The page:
Checking In on Last Season’s Breakout Players

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Morgan Rielly 2018-19 Breakout Player

Happy New Year! And holy crap, we are already halfway through the 2019-20 NHL season. With fifty-percent of the schedule in the rear-view, I wanted to check in some on of the breakout fantasy players from last season and see how they are fairing so far this year.

It is important to first define the criteria of the data used. For the purposes of this exercise, a “breakout” player was someone who outperformed their previous season’s point production by ten or more points or if they missed games they at least outpaced their previous season’s total by that much. I limited my sample to skaters to keep it simple.

2018-19 Breakout Player 18-19 Points19-20 PaceDifference
Mark Giordano7437-37
Josh Anderson4713-34
Erik Gustafsson6035-25
Morgan Rielly7247-25
Jonathan Toews 8159-22
Dylan Larkin7351-22
Brayden Point9576-19
Alex Debrincat7657-19
Sean Monahan8263-19
Elias Lindholm7860-18
Kevin Labanc5639-17
Timo Meier6652-14
Sebastian Aho8372-11
Matthew Tkachuk7769-8
Alexander Barkov9688-8
Thomas Chabot5549-6
Tomas Hertl7468-6
Mitch Marner94995
Tyler Bertuzzi475912
Jake Guenztel769014
Leon Draisaitl10512015
Mika Zibanejad749117
Jonathan Huberdeau9211119
Elias Petterson668620


As you can see, most of the players who “broke out” last season are straight-up broke this year. Well, not fully, but 72% are on pace to fall below where they were last season. Some of them by a lot.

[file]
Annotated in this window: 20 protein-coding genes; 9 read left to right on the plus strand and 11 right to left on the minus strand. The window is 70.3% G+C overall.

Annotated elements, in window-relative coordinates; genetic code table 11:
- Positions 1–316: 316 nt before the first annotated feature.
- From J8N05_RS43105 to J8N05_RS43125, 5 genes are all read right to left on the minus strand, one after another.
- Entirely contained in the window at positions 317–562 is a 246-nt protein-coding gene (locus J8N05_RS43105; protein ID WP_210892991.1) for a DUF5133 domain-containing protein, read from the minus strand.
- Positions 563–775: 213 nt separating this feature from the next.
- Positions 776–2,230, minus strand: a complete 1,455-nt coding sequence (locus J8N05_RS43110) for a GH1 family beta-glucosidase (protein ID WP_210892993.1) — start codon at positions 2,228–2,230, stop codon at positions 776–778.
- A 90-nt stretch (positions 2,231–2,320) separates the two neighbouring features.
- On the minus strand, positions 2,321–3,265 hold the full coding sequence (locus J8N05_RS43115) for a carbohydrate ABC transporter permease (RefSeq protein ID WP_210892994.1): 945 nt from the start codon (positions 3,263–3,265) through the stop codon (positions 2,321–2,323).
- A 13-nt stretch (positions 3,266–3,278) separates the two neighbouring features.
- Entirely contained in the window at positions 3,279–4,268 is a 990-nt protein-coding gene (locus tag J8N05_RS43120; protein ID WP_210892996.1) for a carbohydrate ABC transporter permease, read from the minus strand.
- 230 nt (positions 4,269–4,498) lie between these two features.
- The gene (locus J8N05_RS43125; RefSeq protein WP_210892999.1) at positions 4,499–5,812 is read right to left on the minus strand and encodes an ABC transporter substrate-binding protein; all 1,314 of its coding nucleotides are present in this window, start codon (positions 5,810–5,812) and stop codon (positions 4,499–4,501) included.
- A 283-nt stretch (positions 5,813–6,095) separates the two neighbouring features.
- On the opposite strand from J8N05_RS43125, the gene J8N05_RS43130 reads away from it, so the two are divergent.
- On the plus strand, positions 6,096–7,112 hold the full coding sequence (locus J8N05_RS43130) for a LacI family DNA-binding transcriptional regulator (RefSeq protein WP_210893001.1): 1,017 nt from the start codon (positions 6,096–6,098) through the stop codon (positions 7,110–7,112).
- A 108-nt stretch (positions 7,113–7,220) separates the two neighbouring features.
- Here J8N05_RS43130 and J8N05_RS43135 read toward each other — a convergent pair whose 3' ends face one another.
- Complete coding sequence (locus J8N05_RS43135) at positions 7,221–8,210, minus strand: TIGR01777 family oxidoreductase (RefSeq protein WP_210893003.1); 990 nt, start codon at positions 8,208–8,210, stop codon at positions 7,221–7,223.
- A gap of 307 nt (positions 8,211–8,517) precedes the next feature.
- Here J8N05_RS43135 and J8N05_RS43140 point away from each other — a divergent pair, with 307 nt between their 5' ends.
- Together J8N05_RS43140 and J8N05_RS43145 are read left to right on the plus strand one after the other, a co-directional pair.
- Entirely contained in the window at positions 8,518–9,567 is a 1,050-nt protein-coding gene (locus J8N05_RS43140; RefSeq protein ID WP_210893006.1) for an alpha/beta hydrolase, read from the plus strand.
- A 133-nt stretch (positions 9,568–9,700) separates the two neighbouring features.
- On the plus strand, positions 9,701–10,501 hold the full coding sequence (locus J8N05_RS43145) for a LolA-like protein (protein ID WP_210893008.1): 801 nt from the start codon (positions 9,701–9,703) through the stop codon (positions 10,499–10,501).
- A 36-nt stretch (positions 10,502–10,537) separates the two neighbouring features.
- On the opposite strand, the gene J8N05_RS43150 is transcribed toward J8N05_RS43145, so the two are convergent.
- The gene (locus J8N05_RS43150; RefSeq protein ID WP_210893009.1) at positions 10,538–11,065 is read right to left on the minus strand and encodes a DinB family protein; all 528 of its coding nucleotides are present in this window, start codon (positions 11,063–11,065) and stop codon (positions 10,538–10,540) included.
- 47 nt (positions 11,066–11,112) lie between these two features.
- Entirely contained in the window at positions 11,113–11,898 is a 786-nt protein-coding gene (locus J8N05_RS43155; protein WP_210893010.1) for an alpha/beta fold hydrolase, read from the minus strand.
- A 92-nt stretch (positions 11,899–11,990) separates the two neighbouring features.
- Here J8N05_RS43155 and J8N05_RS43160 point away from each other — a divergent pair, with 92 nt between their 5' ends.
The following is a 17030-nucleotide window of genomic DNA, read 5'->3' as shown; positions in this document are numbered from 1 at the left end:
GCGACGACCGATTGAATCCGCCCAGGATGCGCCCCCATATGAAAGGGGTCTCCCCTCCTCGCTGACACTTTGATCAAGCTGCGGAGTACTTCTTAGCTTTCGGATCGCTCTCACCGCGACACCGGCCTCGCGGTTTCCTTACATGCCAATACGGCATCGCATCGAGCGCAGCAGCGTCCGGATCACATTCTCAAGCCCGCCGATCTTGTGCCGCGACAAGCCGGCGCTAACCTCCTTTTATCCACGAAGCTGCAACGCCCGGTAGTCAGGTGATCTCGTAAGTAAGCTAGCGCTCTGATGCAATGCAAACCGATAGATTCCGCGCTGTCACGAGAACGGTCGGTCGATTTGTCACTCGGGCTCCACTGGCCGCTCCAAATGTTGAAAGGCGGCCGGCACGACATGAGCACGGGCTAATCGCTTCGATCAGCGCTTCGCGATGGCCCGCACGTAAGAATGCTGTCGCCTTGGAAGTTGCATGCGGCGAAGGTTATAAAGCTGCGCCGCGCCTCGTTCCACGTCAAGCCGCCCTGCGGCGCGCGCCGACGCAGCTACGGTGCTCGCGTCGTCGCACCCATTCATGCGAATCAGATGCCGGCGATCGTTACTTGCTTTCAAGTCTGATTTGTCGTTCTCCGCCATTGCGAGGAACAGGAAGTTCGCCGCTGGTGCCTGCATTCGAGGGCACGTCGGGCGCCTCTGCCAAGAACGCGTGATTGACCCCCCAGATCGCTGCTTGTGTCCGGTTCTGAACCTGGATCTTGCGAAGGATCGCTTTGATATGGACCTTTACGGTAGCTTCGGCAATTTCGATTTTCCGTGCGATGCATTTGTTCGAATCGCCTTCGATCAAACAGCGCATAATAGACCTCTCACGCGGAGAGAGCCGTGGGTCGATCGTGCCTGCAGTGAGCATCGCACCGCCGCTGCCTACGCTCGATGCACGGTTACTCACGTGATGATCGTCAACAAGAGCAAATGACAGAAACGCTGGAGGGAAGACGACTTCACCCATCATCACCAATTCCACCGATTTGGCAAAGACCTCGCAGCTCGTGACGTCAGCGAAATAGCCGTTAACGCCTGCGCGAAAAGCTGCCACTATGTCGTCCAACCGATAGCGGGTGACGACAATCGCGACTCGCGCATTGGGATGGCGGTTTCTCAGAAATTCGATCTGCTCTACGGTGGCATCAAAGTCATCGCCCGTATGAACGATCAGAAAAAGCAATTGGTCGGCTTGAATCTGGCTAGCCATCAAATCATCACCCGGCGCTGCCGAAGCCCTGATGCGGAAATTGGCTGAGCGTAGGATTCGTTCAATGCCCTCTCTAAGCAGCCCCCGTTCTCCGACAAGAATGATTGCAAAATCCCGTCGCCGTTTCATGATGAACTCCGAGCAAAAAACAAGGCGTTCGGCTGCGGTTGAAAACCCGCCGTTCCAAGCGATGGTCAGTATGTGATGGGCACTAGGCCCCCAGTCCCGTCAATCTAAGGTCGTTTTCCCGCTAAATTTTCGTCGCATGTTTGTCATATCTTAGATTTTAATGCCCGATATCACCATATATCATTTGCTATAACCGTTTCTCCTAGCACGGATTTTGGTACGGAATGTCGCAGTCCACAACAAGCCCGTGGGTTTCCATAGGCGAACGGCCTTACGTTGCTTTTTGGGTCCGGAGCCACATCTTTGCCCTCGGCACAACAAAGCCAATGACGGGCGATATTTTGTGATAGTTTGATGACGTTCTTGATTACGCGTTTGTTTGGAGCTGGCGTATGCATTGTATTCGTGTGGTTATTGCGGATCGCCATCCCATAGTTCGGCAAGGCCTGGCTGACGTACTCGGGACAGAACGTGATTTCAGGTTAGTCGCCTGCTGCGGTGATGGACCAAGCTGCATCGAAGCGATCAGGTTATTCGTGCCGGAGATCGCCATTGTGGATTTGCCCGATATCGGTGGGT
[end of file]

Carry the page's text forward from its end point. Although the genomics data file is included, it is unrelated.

The players with the largest difference have regressed back to their career paces from the heights of their breakout for various reasons.

For example, some were very high on Morgan Rielly in the offseason and rightly so. Unfortunately, with the acquisition of Tyson Barrie, Rielly’s PP1 deployment was in jeopardy and he ended up losing it altogether.

Of the 25 players listed, only six are on pace to exceed their point totals from last season. Leon Draisaitl is a special case considering his high shooting percentage (21.6%) suggested an impending regression. All he has done this season though is shoot 19% and outpace his total from last season (105) by 15 points.

In Conclusion

Though a full deep-dive on each player would be necessary to figure out exactly what is going wrong, the table above does a good job showing the perils of banking on a breakout. I will do a follow-up at the end of the season as well as some kind of a similarity exercise comparing these guys to the 2019-20 breakouts. Let this post serve as a mid-season warning: when taking a player coming off of a breakout, there’s a very good chance they will disappoint you.

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